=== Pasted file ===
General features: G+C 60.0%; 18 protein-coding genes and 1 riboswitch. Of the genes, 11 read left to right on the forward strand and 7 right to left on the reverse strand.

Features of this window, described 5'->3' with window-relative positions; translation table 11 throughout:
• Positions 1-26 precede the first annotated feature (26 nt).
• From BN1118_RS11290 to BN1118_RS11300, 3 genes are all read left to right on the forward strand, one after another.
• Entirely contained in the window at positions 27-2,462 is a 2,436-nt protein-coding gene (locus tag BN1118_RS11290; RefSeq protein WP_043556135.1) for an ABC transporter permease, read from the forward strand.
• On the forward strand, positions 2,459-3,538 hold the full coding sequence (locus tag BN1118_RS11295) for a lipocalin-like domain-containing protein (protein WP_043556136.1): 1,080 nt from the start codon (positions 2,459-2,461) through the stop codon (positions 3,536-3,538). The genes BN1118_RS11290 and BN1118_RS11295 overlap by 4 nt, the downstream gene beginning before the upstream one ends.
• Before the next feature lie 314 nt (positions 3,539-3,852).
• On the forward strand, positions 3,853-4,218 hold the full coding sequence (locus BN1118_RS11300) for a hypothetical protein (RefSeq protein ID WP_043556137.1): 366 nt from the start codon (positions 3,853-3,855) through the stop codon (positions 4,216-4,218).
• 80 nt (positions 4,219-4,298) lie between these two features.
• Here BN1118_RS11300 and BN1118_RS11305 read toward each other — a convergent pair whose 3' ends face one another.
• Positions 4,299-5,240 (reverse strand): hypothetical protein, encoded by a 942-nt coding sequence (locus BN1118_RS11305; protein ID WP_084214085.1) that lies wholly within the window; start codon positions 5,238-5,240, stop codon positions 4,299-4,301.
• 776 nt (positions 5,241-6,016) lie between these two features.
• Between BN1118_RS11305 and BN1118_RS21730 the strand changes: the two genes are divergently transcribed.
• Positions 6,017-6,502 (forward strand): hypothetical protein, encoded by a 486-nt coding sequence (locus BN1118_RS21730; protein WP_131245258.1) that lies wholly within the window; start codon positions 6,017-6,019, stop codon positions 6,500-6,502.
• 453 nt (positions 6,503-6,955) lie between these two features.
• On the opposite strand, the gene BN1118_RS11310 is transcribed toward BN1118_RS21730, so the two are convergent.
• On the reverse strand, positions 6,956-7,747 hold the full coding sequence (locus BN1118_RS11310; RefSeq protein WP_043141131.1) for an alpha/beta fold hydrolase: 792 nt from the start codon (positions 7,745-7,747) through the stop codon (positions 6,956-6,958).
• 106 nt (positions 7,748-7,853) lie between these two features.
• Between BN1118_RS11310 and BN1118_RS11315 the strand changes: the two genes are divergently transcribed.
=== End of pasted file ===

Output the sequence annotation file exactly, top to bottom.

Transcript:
General features: G+C 60.0%; 18 protein-coding genes and 1 riboswitch. Of the genes, 11 read left to right on the forward strand and 7 right to left on the reverse strand.

Features of this window, described 5'->3' with window-relative positions; translation table 11 throughout:
• Positions 1-26 precede the first annotated feature (26 nt).
• From BN1118_RS11290 to BN1118_RS11300, 3 genes are all read left to right on the forward strand, one after another.
• Entirely contained in the window at positions 27-2,462 is a 2,436-nt protein-coding gene (locus tag BN1118_RS11290; RefSeq protein WP_043556135.1) for an ABC transporter permease, read from the forward strand.
• On the forward strand, positions 2,459-3,538 hold the full coding sequence (locus tag BN1118_RS11295) for a lipocalin-like domain-containing protein (protein WP_043556136.1): 1,080 nt from the start codon (positions 2,459-2,461) through the stop codon (positions 3,536-3,538). The genes BN1118_RS11290 and BN1118_RS11295 overlap by 4 nt, the downstream gene beginning before the upstream one ends.
• Before the next feature lie 314 nt (positions 3,539-3,852).
• On the forward strand, positions 3,853-4,218 hold the full coding sequence (locus BN1118_RS11300) for a hypothetical protein (RefSeq protein ID WP_043556137.1): 366 nt from the start codon (positions 3,853-3,855) through the stop codon (positions 4,216-4,218).
• 80 nt (positions 4,219-4,298) lie between these two features.
• Here BN1118_RS11300 and BN1118_RS11305 read toward each other — a convergent pair whose 3' ends face one another.
• Positions 4,299-5,240 (reverse strand): hypothetical protein, encoded by a 942-nt coding sequence (locus BN1118_RS11305; protein ID WP_084214085.1) that lies wholly within the window; start codon positions 5,238-5,240, stop codon positions 4,299-4,301.
• 776 nt (positions 5,241-6,016) lie between these two features.
• Between BN1118_RS11305 and BN1118_RS21730 the strand changes: the two genes are divergently transcribed.
• Positions 6,017-6,502 (forward strand): hypothetical protein, encoded by a 486-nt coding sequence (locus BN1118_RS21730; protein WP_131245258.1) that lies wholly within the window; start codon positions 6,017-6,019, stop codon positions 6,500-6,502.
• 453 nt (positions 6,503-6,955) lie between these two features.
• On the opposite strand, the gene BN1118_RS11310 is transcribed toward BN1118_RS21730, so the two are convergent.
• On the reverse strand, positions 6,956-7,747 hold the full coding sequence (locus BN1118_RS11310; RefSeq protein WP_043141131.1) for an alpha/beta fold hydrolase: 792 nt from the start codon (positions 7,745-7,747) through the stop codon (positions 6,956-6,958).
• 106 nt (positions 7,748-7,853) lie between these two features.
• Between BN1118_RS11310 and BN1118_RS11315 the strand changes: the two genes are divergently transcribed.